friends will see their page. Sixteen-year-old Eric from Novato, California thought it was really cool to have 1,700 friends. In reality, some of those friends could just
be creeps peeking around at your life. Further, malware has been created to exploit that trust on social networks. Naïve users who believe that only their friends have
access to their postings are often appalled when those postings are captured, re- posted, and circulated to people they never would have wanted to share them with.
Both MySpace and Facebook have official policies against “Harmful content” as well as content deemed offensive or abusive. While these are great policies in the-
ory, the practice leaves much to be desired, especially in the area of Group content.
Facebook alone sports thousands of groups which allow members with similar interests to meet and network—purportedly the actual point of having a social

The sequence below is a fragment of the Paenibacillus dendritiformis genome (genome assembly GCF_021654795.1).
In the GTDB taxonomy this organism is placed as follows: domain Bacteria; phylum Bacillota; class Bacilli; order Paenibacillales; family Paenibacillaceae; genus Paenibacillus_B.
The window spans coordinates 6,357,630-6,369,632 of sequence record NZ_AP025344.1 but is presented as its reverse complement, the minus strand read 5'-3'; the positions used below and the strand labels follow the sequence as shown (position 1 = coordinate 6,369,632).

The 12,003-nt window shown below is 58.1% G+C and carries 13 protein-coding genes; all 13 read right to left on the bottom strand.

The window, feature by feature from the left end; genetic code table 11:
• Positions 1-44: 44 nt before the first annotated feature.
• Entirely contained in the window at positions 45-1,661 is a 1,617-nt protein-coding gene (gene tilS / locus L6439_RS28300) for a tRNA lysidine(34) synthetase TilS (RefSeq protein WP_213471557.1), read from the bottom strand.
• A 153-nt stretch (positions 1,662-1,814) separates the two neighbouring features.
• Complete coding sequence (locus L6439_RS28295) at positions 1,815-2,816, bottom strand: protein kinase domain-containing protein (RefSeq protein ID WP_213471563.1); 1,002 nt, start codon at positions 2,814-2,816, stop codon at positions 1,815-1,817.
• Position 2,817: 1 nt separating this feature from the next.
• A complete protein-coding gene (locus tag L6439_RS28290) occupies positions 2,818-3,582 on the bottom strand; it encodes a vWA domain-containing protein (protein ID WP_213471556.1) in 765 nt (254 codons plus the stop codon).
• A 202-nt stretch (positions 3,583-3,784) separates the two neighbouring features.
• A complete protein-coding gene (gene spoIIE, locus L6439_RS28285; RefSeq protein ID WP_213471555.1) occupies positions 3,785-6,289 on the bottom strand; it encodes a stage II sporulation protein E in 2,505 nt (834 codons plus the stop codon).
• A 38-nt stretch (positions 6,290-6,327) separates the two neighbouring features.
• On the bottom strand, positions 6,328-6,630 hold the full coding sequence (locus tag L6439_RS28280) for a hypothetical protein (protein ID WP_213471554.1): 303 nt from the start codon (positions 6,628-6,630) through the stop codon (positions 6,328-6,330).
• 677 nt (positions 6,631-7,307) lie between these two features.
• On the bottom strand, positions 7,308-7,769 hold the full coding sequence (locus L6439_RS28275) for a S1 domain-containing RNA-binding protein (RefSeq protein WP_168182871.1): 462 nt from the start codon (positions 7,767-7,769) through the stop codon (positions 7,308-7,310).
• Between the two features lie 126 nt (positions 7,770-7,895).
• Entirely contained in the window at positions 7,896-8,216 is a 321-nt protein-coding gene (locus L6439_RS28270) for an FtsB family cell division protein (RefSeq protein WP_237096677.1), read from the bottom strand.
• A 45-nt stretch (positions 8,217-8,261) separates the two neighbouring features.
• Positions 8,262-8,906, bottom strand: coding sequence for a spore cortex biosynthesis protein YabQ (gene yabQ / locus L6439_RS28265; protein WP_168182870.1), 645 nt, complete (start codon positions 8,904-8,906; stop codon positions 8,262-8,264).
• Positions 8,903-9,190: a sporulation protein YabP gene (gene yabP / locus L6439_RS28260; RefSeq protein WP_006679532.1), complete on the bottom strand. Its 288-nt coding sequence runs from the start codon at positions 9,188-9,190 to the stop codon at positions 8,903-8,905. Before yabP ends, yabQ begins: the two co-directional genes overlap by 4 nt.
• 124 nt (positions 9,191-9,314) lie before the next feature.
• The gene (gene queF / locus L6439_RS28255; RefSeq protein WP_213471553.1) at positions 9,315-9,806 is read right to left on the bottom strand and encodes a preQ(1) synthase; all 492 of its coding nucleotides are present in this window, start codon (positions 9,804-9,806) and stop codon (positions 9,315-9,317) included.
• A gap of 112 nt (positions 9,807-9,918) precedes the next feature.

networking site. These groups include scores of innocuous Fan Clubs like “Ad- dicted To Project Runway” and rather imaginative whimsical groups like “Physics
doesn’t exist, it’s all gnomes.” Some even sound a bit desperate, like “We need to
find a kidney donor for our father. Help us spread the word.” Or promote a political or
heartfelt religious sentiment.
Unfortunately, other groups seem to live on the dark side. In the first 10 minutes of scan-
ning groups to prepare this chapter, we had occasion to report no less than 12 groups to
Facebook for violations including nudity in photos, obscenity, and vulgar language.
In addition to general smut, a bigger prob- lem rests in the intended content of many of
the groups. Even if you discount the heavily questionable content of some of the groups categorized under Sexuality, you’re left with a large number of groups that
glorify underage drinking.
Friend to All
Feeling friendless? Whatever you do, don’t compare yourself to Tom
Co-founder of MySpace, 34-year old Tom is the “default” friend
given to all new MySpace users. By April 2010, Tom had over 12 mil-
In their defense, keeping social networks clear of bad content given their millions of users must be a daunting task indeed. Even if such entries are removed within